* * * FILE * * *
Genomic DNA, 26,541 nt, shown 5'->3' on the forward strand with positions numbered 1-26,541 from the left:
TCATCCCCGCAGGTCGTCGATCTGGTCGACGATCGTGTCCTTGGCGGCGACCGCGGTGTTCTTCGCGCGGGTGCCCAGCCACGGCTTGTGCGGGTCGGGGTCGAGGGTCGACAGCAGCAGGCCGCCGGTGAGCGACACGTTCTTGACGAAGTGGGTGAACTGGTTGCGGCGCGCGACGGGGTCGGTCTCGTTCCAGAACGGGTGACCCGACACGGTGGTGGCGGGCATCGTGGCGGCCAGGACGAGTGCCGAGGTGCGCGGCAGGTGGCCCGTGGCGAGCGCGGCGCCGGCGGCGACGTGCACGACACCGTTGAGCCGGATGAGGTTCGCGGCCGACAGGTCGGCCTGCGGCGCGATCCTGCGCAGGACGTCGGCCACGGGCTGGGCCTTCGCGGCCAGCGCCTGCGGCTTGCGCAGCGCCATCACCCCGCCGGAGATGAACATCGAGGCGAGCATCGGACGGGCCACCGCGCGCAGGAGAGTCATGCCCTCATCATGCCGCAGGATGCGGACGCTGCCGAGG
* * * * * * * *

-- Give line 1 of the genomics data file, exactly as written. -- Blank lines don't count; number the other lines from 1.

Genomic DNA, 26,541 nt, shown 5'->3' on the forward strand with positions numbered 1-26,541 from the left: